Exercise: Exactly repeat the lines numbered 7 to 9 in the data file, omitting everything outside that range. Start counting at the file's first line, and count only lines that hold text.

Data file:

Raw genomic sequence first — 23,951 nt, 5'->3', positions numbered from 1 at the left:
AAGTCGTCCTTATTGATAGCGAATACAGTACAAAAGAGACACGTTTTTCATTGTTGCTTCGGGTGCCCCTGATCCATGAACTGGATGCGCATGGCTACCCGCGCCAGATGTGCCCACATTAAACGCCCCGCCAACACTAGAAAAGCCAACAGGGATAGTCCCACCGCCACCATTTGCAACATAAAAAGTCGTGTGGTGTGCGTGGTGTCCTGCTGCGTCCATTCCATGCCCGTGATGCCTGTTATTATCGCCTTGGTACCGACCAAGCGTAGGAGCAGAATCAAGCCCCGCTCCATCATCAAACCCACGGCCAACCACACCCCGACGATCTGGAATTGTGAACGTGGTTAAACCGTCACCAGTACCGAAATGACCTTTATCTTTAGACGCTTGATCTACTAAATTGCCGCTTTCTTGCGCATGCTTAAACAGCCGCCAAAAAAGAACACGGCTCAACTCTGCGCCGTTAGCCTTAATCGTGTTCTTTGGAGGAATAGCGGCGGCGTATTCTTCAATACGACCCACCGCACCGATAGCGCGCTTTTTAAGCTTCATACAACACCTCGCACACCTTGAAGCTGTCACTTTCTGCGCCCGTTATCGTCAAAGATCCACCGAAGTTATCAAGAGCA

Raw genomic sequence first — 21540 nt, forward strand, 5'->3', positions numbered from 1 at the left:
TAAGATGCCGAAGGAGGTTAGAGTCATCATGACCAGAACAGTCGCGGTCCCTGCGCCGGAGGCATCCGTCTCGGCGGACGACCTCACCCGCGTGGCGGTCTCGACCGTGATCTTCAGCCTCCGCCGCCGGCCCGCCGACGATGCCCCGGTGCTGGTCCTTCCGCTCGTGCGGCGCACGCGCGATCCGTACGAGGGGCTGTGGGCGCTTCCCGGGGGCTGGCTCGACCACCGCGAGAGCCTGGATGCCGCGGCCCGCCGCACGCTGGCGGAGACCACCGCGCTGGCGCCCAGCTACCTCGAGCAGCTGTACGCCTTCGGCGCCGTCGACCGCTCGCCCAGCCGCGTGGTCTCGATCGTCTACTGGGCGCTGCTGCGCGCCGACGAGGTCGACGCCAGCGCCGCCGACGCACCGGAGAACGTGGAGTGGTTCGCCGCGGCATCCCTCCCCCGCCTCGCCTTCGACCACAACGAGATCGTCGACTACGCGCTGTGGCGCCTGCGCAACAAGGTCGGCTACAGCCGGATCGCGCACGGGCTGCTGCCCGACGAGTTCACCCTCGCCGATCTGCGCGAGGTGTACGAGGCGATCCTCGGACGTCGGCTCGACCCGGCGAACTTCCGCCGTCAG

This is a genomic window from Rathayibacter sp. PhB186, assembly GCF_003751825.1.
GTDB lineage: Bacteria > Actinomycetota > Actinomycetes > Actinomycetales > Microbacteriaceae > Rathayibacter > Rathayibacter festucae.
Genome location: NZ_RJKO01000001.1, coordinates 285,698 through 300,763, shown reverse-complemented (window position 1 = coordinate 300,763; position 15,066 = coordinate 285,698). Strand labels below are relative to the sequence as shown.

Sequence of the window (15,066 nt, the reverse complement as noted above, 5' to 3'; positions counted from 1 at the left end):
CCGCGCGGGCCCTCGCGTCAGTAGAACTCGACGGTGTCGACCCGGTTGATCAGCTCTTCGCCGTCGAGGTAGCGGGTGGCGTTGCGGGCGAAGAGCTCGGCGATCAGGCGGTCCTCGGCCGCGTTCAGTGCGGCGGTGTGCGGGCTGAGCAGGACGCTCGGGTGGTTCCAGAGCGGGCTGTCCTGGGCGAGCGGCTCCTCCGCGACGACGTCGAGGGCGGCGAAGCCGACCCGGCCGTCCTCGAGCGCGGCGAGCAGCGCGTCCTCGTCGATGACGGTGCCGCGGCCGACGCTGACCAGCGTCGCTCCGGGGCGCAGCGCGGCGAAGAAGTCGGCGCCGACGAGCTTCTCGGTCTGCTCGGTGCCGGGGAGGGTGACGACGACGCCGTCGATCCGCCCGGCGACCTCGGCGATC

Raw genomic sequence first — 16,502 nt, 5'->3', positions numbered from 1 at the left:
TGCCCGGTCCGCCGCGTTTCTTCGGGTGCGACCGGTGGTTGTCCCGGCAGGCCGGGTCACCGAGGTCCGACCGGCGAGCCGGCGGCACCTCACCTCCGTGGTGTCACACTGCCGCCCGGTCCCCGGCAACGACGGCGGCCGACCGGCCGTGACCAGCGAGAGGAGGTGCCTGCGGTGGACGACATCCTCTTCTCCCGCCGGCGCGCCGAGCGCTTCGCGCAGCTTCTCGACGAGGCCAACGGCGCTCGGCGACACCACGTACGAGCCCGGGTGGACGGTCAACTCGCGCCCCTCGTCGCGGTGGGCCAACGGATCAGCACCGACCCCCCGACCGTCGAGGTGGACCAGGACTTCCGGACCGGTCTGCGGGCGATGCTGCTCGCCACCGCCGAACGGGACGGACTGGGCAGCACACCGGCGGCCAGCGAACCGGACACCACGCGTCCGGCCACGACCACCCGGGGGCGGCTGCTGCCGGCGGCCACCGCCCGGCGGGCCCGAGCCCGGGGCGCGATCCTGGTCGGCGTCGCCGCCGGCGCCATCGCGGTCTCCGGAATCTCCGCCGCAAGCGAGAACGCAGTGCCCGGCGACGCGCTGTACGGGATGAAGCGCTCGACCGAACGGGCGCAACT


Genome location: NZ_RJKO01000001.1, coordinates 285,698 through 300,763, shown reverse-complemented (window position 1 = coordinate 300,763; position 15,066 = coordinate 285,698). Strand labels below are relative to the sequence as shown.

Sequence of the window (15,066 nt, the reverse complement as noted above, 5' to 3'; positions counted from 1 at the left end):
CCGCGCGGGCCCTCGCGTCAGTAGAACTCGACGGTGTCGACCCGGTTGATCAGCTCTTCGCCGTCGAGGTAGCGGGTGGCGTTGCGGGCGAAGAGCTCGGCGATCAGGCGGTCCTCGGCCGCGTTCAGTGCGGCGGTGTGCGGGCTGAGCAGGACGCTCGGGTGGTTCCAGAGCGGGCTGTCCTGGGCGAGCGGCTCCTCCGCGACGACGTCGAGGGCGGCGAAGCCGACCCGGCCGTCCTCGAGCGCGGCGAGCAGCGCGTCCTCGTCGATGACGGTGCCGCGGCCGACGCTGACCAGCGTCGCTCCGGGGCGCAGCGCGGCGAAGAAGTCGGCGCCGACGAGCTTCTCGGTCTGCTCGGTGCCGGGGAGGGTGACGACGACGCCGTCGATCCGCCCGGCGACCTCGGCGATC